Programs and projects dedicated to enhancing campus and community safety.
A Message from Vice Chancellor Marc Fisher
As part of its commitment to campus and community safety, UC Berkeley is considering new approaches to effective public safety to ensure that all students, faculty, and staff can pursue their academic goals in a safe and secure campus environment.
This page lists some of the organizations, programs, and projects dedicated to improving campus and community safety. As new projects and efforts are added, they will be included here.
As with all campuses in the University of California system, UC Berkeley operates its own police department charged with promoting safety on campus and the surrounding community. UCPD works with several campus departments to promote safety on campus including Facilities Services; Information Services & Technology; Environmental Health & Safety; Parking & Transportation; Student Affairs; Student Conduct; the Office for Prevention of Harassment & Discrimination; Clery Compliance; Emergency Management; and others. UCPD also works closely with the City of Berkeley Police Department and those from neighboring municipalities and agencies on a coordinated approach to safety in the communities around campus.
I encourage you to become familiar and involved in the efforts listed below. Our commitment to campus and public safety is more than a set of projects; it is a continuous effort. We will only succeed if all voices and perspectives are considered; I welcome your feedback, ideas, and suggestions.
Vice Chancellor, Administration
UC COMMUNITY SAFETY PLAN
In August, 2021, University of California President Dr. Michael V. Drake, issued a systemwide Presidential Campus Safety Plan to enhance public safety at all UC campuses and locations. It was developed with extensive input from Chancellors, systemwide safety symposia, and public comment sessions over the last year. The plan specifies that there is no higher priority for the University than the safety and security of students, faculty, staff, patients, and visitors. With that objective, the plan proposes specific enhancements to policing and public safety for all UC locations.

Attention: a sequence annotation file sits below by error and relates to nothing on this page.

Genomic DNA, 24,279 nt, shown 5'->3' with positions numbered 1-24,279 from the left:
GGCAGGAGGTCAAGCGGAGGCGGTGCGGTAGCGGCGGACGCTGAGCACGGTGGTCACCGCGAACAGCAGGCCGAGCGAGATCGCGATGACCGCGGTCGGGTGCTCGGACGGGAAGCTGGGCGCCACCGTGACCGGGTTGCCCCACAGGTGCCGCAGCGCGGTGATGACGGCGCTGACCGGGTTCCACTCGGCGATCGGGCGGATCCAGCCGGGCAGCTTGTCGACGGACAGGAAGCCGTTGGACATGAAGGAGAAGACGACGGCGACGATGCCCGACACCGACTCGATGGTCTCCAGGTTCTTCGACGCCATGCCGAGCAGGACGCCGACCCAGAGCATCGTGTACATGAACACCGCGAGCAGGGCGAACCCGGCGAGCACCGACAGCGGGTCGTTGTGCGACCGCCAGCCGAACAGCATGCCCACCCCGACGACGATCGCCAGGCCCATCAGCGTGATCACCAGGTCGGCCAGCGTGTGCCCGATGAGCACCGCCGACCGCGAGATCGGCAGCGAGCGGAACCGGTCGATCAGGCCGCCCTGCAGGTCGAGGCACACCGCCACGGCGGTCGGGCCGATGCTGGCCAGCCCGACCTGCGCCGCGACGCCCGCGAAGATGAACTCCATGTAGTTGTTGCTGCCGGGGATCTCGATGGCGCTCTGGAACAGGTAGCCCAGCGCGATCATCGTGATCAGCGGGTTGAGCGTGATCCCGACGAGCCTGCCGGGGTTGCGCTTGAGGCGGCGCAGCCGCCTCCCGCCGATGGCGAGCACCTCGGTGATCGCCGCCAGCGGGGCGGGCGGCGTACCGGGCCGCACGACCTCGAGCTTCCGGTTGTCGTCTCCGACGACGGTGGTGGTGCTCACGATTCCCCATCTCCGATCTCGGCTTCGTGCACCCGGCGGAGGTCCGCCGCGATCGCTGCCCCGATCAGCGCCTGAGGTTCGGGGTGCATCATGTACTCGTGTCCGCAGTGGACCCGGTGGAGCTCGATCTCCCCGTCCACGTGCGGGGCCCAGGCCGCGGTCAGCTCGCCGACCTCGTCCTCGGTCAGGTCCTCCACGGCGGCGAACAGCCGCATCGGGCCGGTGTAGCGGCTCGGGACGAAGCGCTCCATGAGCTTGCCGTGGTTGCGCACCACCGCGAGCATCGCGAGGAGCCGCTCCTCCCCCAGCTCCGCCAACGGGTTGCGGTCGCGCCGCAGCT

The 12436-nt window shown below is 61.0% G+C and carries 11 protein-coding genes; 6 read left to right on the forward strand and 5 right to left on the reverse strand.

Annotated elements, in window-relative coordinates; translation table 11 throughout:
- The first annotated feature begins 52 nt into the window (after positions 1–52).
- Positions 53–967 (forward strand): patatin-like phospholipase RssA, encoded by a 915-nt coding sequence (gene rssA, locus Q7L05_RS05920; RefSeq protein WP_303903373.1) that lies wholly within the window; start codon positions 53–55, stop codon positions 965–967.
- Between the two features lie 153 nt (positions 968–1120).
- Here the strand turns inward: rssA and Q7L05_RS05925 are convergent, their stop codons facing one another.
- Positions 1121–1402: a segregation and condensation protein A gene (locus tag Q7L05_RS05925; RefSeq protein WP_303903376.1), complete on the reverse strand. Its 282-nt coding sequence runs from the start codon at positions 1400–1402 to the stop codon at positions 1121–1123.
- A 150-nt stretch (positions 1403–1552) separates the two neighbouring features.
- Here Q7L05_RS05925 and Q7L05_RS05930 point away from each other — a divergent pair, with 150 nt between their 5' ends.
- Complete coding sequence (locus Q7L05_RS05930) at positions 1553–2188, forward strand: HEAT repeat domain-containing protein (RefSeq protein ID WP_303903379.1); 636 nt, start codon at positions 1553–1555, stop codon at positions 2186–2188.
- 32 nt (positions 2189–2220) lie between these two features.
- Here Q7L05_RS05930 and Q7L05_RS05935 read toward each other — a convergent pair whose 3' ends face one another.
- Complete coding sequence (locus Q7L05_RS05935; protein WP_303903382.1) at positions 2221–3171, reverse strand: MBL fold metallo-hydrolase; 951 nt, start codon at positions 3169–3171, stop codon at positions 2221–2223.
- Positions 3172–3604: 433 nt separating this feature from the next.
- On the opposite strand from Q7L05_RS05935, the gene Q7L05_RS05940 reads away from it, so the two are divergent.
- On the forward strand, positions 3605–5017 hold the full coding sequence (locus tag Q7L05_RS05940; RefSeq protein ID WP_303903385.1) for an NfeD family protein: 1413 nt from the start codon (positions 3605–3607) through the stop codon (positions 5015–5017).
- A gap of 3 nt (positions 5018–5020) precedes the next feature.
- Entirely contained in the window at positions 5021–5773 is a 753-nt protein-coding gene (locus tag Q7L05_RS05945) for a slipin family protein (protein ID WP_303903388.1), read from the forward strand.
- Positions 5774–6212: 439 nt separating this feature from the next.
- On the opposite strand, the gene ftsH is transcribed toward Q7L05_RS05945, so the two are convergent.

CURRENT CAMPUS SAFETY PROJECTS
Chancellor Carol Christ issued a call to the University in 2020 to implement a series of short- and intermediate-term projects that could enhance campus and community safety. In March 2021, the People Lab conducted a survey of 56,200 UC Berkeley community members. The aim of the survey was to assess attitudes towards and perceptions of campus police, support for various public safety policy reforms, and how experiences and beliefs vary across different demographic groups.
The projects include:
- developing a new mental health response approach utilizing first responders trained in mental health counseling;
- transferring non-law-enforcement activities away from the police department to other campus departments;
- reducing the prominence of the police department near the campus' central location in Sproul Plaza and providing alternative locations for background-check fingerprinting.
The campus Business Process Management Office is tasked with tracking and reporting on the progress of these projects. Read more
In 2019, the Presidential Task Force on University-wide Policing recommended that each UC campus establish an Independent Advisory Board on Policing that would work with campus leadership, the campus community, and the campus police department to identify, make recommendations, and address issues involving the safety and quality of life of students, staff and faculty. The IAB at Berkeley issued a 2020 Annual Report with specific recommendations for enhancing campus and public safety. The campus Business Process Management Office is tasked with tracking and reporting on progress implementing the IAB's recommendations.
The Berkeley Campus Police Review Board exists to review appeals taken from civilian complaint investigations undertaken by the University of California Police Department. In appropriate cases, it has the power to order the department to reopen its investigation or to conduct its own independent investigation and hearings in the matter. The Board also performs an audit role, examining the overall performance of the department's complaint process and the quality of police-community interactions and making policy recommendations concerning those issues as appropriate.